In the run up to the General Data Protection Regulation coming into force, a lot of time and resources were invested in securing opt-in consent from hundreds of thousands of individuals across Europe. Behind the scenes, these same businesses were strengthening defences to better protect the personal data they had been entrusted with.
Want to know what’s the difference between legislation, rules and regulation? Need to know more about privacy and electronic communications regulations? Find the answers here in Consentric’s comprehensive review of EU ePrivacy Regulation on Respect for private life and the protection of personal data in electronic communications and repealing Directive 2002/52/EC.
To ensure maximum protection for EU citizens, the new General Data Protection Regulation (GDPR) defines two roles into which every business handling personal data falls. Somewhat confusingly, these new functions have the same names as those originally implemented under the UK’s 1998 Data Protection Act.
It’s easy to see the EU’s new data protection rules as a box-ticking exercise. Yet going a step further and explaining how personal data is used and the benefits to data subjects can reward companies with stronger customer relationships, says Consentric’s Simon Crossley
Over the past few months, we have begun to see a real shift in the ways citizens are viewing their personal data. With increased awareness of GDPR legislation, people are waking up to the huge potential their personal data can offer them; informed insight into their personal lives opening up a huge array of services to enhance their lives and productivity.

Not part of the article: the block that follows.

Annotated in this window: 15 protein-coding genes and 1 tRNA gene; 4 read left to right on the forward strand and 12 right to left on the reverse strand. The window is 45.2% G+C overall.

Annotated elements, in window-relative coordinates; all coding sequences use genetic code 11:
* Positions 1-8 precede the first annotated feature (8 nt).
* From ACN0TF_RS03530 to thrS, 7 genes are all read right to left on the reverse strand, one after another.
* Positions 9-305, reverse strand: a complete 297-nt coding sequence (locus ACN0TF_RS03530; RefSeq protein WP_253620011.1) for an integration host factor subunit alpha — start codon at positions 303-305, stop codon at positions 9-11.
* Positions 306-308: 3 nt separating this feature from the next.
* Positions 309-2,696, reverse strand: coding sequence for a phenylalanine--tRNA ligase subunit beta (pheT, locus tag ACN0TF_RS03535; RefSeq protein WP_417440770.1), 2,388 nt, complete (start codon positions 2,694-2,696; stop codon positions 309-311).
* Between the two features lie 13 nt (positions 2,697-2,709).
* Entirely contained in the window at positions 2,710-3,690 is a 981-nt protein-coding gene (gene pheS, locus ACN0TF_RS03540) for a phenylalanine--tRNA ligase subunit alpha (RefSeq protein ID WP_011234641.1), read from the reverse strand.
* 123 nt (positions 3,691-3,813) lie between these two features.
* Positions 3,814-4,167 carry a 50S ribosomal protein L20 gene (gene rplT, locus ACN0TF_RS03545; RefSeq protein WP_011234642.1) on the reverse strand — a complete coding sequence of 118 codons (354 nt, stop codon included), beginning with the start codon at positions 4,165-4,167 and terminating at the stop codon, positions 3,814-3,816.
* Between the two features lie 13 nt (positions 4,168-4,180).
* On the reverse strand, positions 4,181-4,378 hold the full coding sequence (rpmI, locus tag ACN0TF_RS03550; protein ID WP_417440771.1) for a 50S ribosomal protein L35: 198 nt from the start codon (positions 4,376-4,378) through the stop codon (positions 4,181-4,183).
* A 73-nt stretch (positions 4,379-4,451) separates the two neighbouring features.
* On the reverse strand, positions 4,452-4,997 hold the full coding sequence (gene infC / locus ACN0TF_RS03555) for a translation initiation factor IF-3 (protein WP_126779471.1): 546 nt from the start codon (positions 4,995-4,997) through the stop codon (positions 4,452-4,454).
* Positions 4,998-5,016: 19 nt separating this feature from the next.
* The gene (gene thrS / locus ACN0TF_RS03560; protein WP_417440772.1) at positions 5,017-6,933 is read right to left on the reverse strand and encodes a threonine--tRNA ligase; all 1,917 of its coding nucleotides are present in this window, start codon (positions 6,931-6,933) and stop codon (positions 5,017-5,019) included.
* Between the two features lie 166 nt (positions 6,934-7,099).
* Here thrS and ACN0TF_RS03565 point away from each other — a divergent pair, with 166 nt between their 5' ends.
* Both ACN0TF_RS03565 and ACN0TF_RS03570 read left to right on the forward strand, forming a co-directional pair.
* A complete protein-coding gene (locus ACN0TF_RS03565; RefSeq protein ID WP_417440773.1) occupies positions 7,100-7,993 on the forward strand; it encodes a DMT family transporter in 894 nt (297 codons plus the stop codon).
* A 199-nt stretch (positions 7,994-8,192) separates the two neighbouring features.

The General Data Protection Regulation (GDPR) is the biggest update to personal data rights ever. As well as, giving European citizens far greater control over the personal data held by organisations worldwide, the new regulation outlines some particularly stringent penalties for breaches.
Today marks Seventy years of the NHS, arguably the most loved and cherished institution within the UK. Yet in recent years, we have seen the NHS has become a victim of its own success. The innovations within the service are enabling people to live longer, but this has not come without its consequences.
Forthcoming ePrivacy Regulation, hot on the heels of GDPR, means companies have even more to think about as they manage people’s digital information. The good news is that a flexible, systematic, and centralised platform for managing data allows companies to comply with both, says Consentric’s Karen Watson
Companies are at pains to retain the wealth of information they hold on their customers now that GDPR data regulations are in force. Yet customer relationship systems typically don’t provide for the personal data controls that are now needed. So what are companies to do? Consentric’s Andy Green weighs up the options